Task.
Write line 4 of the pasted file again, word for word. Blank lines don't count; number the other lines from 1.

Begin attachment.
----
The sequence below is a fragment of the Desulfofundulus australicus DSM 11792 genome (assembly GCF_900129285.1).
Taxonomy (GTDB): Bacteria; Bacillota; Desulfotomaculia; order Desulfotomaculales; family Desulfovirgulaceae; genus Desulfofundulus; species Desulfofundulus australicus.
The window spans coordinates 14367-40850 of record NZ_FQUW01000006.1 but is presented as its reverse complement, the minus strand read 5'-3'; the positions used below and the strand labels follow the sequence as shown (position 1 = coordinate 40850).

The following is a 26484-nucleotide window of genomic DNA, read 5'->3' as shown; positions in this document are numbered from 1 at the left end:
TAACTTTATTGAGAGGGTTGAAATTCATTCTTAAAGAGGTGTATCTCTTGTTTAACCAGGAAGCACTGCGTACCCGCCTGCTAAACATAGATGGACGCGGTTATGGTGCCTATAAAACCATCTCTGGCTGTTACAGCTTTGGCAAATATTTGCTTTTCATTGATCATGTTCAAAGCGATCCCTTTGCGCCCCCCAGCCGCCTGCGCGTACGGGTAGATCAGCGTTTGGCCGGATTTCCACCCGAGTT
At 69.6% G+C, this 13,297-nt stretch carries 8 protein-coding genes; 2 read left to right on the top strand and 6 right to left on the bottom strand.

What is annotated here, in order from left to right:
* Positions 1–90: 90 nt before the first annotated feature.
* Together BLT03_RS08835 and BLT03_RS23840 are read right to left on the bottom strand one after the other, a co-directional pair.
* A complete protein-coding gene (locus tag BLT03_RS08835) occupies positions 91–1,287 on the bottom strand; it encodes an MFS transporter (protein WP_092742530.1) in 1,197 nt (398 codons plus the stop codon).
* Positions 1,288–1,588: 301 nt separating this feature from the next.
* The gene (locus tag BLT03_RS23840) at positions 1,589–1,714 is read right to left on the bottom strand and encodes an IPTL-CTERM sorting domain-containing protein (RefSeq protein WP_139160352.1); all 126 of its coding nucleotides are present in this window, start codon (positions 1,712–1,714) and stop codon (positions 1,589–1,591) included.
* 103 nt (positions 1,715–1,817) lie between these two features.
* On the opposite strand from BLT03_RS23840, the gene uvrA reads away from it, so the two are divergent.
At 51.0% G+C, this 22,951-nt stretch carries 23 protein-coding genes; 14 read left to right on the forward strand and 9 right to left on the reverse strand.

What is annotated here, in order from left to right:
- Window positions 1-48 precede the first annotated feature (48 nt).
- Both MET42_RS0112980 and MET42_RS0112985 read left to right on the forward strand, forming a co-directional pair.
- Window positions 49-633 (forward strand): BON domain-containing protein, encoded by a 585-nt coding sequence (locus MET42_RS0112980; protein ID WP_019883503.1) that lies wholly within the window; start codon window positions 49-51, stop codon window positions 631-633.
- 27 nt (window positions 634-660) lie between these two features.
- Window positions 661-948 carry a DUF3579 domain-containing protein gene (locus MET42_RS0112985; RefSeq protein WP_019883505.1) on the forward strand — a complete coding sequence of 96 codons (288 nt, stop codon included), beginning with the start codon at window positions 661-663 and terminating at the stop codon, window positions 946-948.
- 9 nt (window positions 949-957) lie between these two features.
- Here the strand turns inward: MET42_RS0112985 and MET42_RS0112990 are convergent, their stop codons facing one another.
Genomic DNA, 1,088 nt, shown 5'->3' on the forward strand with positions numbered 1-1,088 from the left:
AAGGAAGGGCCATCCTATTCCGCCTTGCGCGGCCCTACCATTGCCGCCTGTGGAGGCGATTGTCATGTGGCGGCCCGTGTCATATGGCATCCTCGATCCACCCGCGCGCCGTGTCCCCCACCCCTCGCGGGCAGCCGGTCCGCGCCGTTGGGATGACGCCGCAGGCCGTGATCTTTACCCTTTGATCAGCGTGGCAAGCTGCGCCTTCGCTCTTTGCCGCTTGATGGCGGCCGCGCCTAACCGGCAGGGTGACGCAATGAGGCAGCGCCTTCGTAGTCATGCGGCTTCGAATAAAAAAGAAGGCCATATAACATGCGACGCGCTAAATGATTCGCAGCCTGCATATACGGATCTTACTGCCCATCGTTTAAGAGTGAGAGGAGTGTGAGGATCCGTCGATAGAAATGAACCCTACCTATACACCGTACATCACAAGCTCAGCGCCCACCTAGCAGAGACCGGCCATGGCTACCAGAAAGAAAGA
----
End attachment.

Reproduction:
The following is a 26484-nucleotide window of genomic DNA, read 5'->3' as shown; positions in this document are numbered from 1 at the left end: